Since flaps improve maneuverability at slow speed, and lower the stalling speed, their use during final approach is recommended when time and circumstances permit. However, the associated increase in drag and decrease in gliding distance call for caution in the timing and the extent of their application; premature use of flap and dissipation of altitude may jeopardize an otherwise sound plan.
A hard and fast rule concerning the position of a retractable landing gear at touchdown cannot be given. In rugged terrain and trees, or during impacts at high sink rate, an extended gear would definitely have a protective effect on the cabin area. However, this advantage has to be weighed against the possible side effects of a collapsing gear, such as a ruptured fuel tank. As always, the manufacturer’s recommendations as outlined in the AFM/POH should be followed.
When a normal touchdown is assured, and ample stopping distance is available, a gear-up landing on level, but soft terrain or across a plowed field may result in less airplane damage than a gear-down landing. [Figure 17-3] Deactivation of the airplane’s electrical system before touchdown reduces the likelihood of a post-crash fire.
However, the battery master switch should not be turned off until the pilot no longer has any need for electrical power to operate vital airplane systems. Positive airplane control during the final part of the approach has priority over all other considerations, including airplane configuration and checklist tasks. The pilot should attempt to exploit the power available from an irregularly running engine; however, it is generally better to switch the engine and fuel off just before touchdown. This not only ensures the pilot’s initiative over the situation, but a cooled-down engine reduces the fire hazard considerably.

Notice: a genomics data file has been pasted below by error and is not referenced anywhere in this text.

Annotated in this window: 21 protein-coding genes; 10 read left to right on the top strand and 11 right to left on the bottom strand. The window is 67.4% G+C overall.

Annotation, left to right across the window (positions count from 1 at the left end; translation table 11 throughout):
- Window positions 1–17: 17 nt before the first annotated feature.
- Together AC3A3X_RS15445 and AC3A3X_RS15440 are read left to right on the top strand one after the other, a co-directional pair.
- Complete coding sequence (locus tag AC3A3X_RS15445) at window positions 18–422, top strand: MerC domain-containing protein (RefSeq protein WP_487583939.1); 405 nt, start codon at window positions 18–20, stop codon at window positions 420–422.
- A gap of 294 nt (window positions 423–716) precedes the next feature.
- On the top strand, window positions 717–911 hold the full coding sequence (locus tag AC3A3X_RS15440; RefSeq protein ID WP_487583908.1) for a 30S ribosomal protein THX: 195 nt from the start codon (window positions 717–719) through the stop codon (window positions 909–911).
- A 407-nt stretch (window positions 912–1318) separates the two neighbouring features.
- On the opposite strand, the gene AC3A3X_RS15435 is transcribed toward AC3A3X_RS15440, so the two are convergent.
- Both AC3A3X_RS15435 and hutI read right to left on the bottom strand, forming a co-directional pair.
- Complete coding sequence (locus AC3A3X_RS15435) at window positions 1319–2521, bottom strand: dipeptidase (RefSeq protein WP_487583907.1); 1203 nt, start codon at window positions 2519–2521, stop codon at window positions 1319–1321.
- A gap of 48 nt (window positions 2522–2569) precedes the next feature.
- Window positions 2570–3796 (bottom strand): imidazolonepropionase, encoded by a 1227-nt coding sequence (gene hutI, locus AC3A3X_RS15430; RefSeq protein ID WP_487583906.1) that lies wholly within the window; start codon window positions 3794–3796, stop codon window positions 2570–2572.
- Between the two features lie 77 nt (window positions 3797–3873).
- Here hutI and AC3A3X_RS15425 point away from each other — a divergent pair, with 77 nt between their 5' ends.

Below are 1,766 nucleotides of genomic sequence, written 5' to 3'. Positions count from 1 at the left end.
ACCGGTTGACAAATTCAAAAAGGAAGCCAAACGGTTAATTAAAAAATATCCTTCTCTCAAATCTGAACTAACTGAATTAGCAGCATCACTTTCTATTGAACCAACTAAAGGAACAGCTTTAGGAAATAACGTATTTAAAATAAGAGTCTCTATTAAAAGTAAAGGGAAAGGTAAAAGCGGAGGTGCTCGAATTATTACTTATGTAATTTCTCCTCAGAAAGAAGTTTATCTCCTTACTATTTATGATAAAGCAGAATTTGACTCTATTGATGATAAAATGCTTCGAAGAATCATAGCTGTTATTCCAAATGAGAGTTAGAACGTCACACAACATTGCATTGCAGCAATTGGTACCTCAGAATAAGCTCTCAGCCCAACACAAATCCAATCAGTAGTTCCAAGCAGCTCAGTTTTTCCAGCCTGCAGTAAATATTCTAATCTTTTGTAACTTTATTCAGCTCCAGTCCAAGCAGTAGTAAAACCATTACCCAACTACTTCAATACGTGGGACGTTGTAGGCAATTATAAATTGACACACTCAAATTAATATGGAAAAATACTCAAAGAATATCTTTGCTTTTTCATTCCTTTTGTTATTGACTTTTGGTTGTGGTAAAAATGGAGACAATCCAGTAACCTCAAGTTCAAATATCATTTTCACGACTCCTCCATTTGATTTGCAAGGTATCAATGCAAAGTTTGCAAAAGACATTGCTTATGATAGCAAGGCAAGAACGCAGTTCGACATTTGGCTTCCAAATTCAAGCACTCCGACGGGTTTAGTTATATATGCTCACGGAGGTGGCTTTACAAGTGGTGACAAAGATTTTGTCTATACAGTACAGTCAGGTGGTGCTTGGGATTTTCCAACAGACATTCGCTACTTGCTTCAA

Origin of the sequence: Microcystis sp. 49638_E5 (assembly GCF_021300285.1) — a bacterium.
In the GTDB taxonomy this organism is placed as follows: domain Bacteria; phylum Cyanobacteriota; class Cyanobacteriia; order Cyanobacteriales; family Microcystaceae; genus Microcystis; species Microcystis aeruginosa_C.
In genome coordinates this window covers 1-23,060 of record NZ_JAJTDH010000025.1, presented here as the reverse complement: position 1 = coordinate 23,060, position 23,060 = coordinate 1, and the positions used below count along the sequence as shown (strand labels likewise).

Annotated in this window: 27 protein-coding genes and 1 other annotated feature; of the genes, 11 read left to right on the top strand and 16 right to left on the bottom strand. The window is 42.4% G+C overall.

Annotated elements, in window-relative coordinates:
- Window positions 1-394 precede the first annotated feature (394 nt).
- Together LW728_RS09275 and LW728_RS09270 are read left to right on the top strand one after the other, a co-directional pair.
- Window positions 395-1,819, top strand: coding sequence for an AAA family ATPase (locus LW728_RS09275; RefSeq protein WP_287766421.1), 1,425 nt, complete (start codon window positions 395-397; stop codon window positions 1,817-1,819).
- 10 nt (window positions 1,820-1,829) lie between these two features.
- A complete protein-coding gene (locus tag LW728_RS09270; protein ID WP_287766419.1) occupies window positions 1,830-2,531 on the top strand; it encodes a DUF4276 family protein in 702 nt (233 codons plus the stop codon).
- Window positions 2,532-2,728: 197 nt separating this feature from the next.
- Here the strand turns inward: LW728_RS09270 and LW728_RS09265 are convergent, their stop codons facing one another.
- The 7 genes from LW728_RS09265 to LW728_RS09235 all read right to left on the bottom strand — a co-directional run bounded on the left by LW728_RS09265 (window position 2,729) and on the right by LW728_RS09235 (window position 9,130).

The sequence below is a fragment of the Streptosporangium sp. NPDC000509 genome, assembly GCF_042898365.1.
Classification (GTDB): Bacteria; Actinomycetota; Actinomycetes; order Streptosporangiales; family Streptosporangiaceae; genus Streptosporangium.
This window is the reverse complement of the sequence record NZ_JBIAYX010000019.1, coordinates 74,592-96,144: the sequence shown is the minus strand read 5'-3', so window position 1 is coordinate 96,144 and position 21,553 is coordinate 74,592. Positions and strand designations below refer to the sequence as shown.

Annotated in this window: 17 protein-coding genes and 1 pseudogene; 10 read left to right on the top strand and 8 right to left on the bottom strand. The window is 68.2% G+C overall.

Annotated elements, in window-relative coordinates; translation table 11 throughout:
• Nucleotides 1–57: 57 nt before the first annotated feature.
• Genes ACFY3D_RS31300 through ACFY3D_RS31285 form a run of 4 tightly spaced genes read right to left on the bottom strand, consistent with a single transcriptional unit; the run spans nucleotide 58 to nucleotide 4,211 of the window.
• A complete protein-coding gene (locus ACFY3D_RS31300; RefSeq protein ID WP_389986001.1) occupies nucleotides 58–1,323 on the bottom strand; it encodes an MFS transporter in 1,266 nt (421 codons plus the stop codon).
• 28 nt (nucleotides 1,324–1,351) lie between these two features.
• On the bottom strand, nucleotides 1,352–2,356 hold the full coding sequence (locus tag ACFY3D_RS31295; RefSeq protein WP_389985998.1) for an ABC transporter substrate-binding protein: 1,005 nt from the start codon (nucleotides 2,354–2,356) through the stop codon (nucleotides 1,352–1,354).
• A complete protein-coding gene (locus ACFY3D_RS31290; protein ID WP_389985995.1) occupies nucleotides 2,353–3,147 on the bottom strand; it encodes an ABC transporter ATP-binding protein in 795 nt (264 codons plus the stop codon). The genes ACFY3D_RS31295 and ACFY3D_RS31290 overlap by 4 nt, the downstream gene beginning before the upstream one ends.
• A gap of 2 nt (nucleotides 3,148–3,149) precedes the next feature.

When the pilot has time to maneuver, the planning of the approach should be governed by the following three factors:
- Wind direction and velocity
- Dimensions and slope of the chosen field
- Obstacles in the final approach path
These three factors are seldom compatible. When compromises have to be made, the pilot should aim for a wind/obstacle/terrain combination that permits a final approach with some margin for error in judgment or technique. A pilot who overestimates the gliding range may be tempted to stretch the glide across obstacles in the approach path. For this reason, it is sometimes better to plan the approach over an unobstructed area, regardless of wind direction. Experience shows that a collision with obstacles at the end of a ground roll or slide is much less hazardous than striking an obstacle at flying speed before the touchdown point is reached.